4) You know you have a good panel topic when 30 people show up for an 8:00 AM-on-Thursday time slot. Props to Laura, Tim Groeling, Matt Baum, and the other paper presenters.

5) The most interesting thing I learned at this conference: back in the 1930's, APSA produced a weekly broadcast for NBC radio. Matthew Hindman explains:

From 1932 to 1936, the APSA sponsored a nationwide radio program on NBC. Entitled "You and Your Goverment," it was run by some of the most famous scholars in the discipline's history, including Charles A. Beard and Charles Merriam. Incredibly, the show aired on Tuesday nights after Amos 'n' Andy--guaranteeing a lead-in audience of tens of millions. Six percent of the APSA's membership--and nearly all of its leading lights--were featured in the most prominent time slot in broadcast history.

At the start of the broadcasts, the committe organizing the broadcsats declared that they were "the greatest single opportunity directly to effect citizenship in the United States that has ever been offered." The program signified "the opening of the door of wider usefulness for the political scientist." Yet a few years later, when NBC cancelled the program, these same political scientists had changed their tune, calling broadcasting "a positive menace to culture and democracy."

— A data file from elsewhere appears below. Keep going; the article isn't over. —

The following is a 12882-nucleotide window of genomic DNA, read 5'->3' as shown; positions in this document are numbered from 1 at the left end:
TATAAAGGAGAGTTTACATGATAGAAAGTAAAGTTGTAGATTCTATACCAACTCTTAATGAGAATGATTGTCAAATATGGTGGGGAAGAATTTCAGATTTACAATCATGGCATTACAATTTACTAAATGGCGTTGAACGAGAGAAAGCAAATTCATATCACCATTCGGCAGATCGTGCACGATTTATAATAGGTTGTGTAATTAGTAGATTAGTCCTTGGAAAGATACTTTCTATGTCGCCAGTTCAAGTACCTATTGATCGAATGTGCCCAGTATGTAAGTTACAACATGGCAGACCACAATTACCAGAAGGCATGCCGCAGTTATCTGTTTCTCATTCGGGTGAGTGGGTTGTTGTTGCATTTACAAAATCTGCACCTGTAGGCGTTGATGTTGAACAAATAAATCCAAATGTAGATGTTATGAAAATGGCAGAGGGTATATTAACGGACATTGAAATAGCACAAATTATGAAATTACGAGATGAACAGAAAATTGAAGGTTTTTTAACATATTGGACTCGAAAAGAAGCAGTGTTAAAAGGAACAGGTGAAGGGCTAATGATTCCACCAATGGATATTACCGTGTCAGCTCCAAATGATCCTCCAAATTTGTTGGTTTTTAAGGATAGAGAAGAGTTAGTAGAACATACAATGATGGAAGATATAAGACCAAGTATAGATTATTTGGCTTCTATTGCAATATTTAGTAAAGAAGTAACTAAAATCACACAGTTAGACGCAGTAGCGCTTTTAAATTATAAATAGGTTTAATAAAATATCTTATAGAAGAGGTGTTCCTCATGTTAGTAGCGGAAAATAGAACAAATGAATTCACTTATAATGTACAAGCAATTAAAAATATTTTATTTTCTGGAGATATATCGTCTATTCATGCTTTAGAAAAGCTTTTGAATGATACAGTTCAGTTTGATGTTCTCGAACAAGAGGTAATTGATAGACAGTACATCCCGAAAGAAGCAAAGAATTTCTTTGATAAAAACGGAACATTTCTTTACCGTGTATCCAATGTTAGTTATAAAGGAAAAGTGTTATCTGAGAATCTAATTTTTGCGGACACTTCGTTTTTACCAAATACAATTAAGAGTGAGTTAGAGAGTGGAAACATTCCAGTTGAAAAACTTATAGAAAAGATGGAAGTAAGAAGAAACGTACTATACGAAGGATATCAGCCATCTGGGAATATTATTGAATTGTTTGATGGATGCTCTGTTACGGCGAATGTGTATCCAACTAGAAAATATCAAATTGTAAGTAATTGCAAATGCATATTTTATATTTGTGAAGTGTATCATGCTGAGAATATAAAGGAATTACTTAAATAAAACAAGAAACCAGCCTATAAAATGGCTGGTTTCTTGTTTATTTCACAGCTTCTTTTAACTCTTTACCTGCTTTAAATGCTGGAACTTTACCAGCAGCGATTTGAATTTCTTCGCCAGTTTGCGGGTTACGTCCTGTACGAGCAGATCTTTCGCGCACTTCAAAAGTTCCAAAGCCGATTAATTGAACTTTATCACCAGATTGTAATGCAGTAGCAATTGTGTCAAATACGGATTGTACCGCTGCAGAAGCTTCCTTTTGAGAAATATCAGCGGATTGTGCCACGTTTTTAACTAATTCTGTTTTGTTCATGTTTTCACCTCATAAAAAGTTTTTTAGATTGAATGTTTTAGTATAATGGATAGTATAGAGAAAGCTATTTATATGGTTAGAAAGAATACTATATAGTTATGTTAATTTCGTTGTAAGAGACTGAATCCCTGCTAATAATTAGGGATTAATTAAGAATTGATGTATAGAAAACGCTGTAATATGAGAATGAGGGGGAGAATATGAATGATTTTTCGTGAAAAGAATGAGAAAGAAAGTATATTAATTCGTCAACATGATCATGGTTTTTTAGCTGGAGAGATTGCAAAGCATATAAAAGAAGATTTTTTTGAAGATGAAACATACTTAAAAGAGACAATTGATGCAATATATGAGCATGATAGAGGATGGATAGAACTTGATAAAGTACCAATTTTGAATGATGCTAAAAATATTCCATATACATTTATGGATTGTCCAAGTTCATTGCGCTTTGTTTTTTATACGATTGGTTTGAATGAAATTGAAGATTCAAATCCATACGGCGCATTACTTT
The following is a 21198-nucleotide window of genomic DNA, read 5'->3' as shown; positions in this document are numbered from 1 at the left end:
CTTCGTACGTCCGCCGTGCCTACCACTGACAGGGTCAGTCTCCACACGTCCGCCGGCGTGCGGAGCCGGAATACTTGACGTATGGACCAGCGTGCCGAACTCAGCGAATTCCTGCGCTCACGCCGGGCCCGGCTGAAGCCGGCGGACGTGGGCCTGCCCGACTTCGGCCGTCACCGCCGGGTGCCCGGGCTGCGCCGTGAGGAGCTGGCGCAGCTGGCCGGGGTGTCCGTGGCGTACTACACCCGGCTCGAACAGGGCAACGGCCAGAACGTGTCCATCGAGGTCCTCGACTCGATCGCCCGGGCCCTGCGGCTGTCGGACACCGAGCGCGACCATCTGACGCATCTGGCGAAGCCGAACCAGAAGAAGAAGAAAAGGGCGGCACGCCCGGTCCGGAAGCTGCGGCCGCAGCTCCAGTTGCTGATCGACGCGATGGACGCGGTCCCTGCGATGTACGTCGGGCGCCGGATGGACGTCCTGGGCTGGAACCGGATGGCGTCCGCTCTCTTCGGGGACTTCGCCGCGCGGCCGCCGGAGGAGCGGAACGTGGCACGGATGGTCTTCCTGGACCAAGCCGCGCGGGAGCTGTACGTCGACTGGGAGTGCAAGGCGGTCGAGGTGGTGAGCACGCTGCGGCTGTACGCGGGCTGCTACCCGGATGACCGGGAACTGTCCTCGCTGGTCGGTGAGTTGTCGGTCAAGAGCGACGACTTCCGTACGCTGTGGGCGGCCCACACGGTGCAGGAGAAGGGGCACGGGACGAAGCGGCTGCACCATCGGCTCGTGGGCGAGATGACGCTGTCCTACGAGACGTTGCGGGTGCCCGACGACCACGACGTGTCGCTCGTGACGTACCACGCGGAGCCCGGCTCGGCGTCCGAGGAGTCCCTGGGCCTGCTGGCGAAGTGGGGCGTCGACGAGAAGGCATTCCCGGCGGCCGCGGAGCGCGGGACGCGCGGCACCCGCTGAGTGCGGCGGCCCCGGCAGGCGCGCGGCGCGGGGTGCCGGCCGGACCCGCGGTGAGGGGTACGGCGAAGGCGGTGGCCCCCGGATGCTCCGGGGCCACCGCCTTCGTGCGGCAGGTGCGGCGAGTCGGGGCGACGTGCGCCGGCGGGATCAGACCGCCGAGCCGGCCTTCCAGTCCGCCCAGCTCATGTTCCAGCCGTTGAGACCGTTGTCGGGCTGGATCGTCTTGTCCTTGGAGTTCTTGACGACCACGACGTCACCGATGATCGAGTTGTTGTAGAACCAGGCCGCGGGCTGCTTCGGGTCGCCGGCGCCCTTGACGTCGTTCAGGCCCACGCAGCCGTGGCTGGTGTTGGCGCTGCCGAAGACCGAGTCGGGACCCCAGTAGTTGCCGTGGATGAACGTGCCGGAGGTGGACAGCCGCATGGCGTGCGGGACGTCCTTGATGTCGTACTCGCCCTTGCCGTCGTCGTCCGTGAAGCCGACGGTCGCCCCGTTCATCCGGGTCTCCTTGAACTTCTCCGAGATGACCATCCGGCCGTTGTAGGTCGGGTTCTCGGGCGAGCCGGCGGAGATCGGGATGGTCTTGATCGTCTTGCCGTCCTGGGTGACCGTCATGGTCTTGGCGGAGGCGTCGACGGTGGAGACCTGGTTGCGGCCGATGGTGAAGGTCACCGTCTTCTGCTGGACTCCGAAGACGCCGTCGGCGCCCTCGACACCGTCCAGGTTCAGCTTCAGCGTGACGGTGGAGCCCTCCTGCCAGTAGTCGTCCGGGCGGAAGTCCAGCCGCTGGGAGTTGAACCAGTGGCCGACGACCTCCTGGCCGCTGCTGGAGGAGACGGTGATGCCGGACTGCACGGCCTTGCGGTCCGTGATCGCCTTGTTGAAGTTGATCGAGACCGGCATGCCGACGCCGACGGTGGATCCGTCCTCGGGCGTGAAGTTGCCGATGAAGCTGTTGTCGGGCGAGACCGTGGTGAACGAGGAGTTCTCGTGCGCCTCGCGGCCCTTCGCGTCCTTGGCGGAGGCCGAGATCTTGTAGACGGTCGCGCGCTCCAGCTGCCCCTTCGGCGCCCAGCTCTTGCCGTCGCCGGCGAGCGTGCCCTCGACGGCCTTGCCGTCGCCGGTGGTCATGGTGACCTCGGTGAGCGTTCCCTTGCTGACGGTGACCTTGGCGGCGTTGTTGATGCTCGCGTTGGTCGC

Click here to read Hindman's paper on the subject.

6) When booksellers offer a book for three or five dollars during the peak of the conference, it's a sign that they overestimated demand. Among the books I saw in that category this year: Jacob Hacker's The Great Risk Shift, and the paperback version of Thomas Friedman's The World Is Flat.

7) Your quote of the conference, "For $750,000, I'd blame the Israel Lobby for all our problems too."

posted by Dan on 09.02.07 at 09:52 PM



Can you provide some additional information on the "quote of the conference"? Who, exactly, is said to be getting $750,000 to say that the Israel Lobby is to blame for all our problems? Where do I sign up for that gig? And, who made this statement (assuming it was said for public consumption and not at the APSA bar)?